By James Tabafunda
Northwest Asian Weekly
Goal setting at an early age helps young adults take advantage of their time, not waste it.
Lawson Wong, 18, is a high school senior who has dreamed of going to only one college. He’s been wearing crimson red T-shirts, sweatshirts, and a hoodie with his college’s name in large, capital letters since the sixth grade, making his plan for higher education crystal clear.
Caleb Ren, 18, a Bellevue High School senior, will join Wong as part of a select group of students accepted to attend prestigious Harvard University.
Wong said, “I’m definitely very grateful, and I feel very blessed I have the opportunity to study with such great people and attend such a great institution.”
As a sixth-grader, he toured the East Coast with his family, visiting Boston, New York, and Pennsylvania in 2011. He said, “When we were in Boston, of course, we’ll stop by Harvard (three miles northwest of Boston). That’s a must.”
“I just thought, ‘Why not?’ Everyone’s heard about the college, and it’s arguably one of the top universities.” Harvard was ranked second in the Best National Universities category in U.S. News and World Report’s 2017 Best Colleges last September and first in the world last year by the Center for World University Rankings.
“So it’s like, why not aim for that goal?” he said.
Wong has played soccer and the piano since the first grade and said, “I just try to do my best in the two activities. I wouldn’t say I’m exceptional, but because of the amount of time that I’ve put in, they’re both my passion.”
With only a few friends during his first year in the Bellevue School District, he says seventh grade at Tyee Middle School was the worst year of his school career. He said, “I was sad. I wasn’t depressed, but I’d say every day at lunch, I’d sit by myself.”
In his junior year at Newport High School, he realized he wasn’t the only student who felt that way and chose to do something about it.
“The best way to involve myself in the school was to become the president of the school,” he said.
Wong serves as ASB president at Newport High School. Combined with good grades, a focus on the SAT and ACT tests, and a commitment to varsity soccer and the piano, he has kept Harvard admissions officers from finding reasons not to select him.
He said, “It was never I’m going to do this so I can get into Harvard until the beginning of college application season.”
Competition for a Harvard education is fierce. As one of the top American universities, it received 39,494 applications for its Class of 2021, establishing a new record for the third year in a row. Broken down into ethnic groups, 21.8 percent of applicants identified as Asian American.
Harvard has the lowest acceptance rate among the eight Ivy League colleges and the second lowest acceptance rate of 100 colleges in a recent U.S. News and World Report study. Based on the fall 2015 entering class, Harvard’s acceptance rate is 6 percent — tied with the Juilliard School and Columbia University.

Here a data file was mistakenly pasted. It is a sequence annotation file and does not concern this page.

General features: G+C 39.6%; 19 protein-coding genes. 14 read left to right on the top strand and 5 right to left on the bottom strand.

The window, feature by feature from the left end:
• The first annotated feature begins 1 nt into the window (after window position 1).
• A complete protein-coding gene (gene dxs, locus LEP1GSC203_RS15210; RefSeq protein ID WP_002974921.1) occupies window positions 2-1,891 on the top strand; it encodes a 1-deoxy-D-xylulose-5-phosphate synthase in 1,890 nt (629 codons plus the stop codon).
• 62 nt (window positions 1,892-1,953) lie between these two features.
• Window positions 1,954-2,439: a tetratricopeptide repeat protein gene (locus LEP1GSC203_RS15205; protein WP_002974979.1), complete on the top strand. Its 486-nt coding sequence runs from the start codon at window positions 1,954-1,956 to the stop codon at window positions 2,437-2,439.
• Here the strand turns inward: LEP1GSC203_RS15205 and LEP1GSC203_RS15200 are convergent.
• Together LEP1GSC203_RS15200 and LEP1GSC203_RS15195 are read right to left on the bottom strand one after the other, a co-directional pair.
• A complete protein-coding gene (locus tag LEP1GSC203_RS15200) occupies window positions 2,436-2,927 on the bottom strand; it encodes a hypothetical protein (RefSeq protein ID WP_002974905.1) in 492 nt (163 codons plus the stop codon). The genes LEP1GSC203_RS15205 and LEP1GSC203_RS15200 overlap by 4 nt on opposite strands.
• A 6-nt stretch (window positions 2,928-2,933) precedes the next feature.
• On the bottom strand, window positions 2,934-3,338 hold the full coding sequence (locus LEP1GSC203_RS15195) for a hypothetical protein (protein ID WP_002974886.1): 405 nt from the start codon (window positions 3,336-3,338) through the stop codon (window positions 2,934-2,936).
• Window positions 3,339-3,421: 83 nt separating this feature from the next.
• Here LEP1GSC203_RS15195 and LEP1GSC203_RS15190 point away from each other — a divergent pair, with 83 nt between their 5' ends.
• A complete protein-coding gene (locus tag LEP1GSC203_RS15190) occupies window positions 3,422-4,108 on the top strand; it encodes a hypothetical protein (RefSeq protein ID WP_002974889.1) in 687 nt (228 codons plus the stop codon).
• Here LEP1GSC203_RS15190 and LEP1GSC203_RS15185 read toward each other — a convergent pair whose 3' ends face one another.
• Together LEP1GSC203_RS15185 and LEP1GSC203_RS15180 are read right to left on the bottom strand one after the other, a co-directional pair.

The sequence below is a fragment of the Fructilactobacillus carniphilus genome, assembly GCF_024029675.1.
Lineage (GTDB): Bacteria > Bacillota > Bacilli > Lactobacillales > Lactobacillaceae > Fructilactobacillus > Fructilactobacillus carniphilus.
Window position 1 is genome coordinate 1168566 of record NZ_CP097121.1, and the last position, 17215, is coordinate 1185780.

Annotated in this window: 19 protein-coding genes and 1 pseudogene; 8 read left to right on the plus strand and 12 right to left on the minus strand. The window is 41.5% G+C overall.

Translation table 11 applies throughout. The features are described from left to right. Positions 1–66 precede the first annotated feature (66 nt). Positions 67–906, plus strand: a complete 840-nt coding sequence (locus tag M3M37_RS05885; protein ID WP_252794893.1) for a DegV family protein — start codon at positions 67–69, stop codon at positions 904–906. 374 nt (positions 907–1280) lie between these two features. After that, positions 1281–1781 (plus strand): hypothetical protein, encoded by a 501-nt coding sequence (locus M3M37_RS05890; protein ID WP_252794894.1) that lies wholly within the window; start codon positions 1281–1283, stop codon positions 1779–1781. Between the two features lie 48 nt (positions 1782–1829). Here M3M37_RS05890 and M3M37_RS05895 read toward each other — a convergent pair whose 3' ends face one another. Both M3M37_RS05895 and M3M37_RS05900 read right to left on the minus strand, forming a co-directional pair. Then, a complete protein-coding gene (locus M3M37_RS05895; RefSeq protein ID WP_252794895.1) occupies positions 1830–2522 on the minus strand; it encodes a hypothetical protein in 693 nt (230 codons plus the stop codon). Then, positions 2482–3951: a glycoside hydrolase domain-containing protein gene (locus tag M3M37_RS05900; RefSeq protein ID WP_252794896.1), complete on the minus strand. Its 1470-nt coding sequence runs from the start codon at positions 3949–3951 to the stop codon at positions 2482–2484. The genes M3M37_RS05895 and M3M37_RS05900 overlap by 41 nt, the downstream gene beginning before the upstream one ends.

Ren also visited the East Coast as a seventh-grader. He said, “I think the college that stood out to me then was Columbia because it was glamorous, and it was in New York City, and I liked the environment.”
He’s involved with Model UN (a student-led simulation of the United Nations General Assembly) as the director of KINGMUN’s inaugural U.S. Senate committee. On March 12 at Benaroya Hall, he will perform Piano Concerto in F by George Gershwin.
“I said I’ll apply to Harvard (Early Action) just to see what happens, and I saw what happened, and I kinda like the result,” he said.
By applying to Harvard’s Early Action program — the application deadline is Nov. 1, two months before most admission deadlines — both Ren and Wong are not obligated to enroll and are given their senior year to decide which college to attend from all of their admission offers.
On Dec. 13, 2016, they received messages of acceptance while at school.
“They came out at 2 p.m,” Ren said. “I found out that I got into Harvard. I freaked out. I did a lap around the school.”
As Wong picked up his parents at Sea-Tac International Airport from their trip to Singapore the next day, he realized they received the e-mail from Harvard. He said, “I see my mom crying, and I see my dad with her. She comes over to the driver’s side. She gives me a hug, and my dad is smiling.”
Malia Obama, the eldest daughter of former President Barack Obama, will join both men for fall 2017 semester in Cambridge, Mass.
“That’s why we go to Harvard for the networking opportunities and the friends that we’ll be making, that we share similar characteristics with and also extremely different ones that we can build off each other and change the world hopefully,” Wong said.
For more information on Caleb Ren’s performance with the Seattle Youth Symphony Orchestra, go to syso.org/events/concerts.
James can be reached at email@example.com.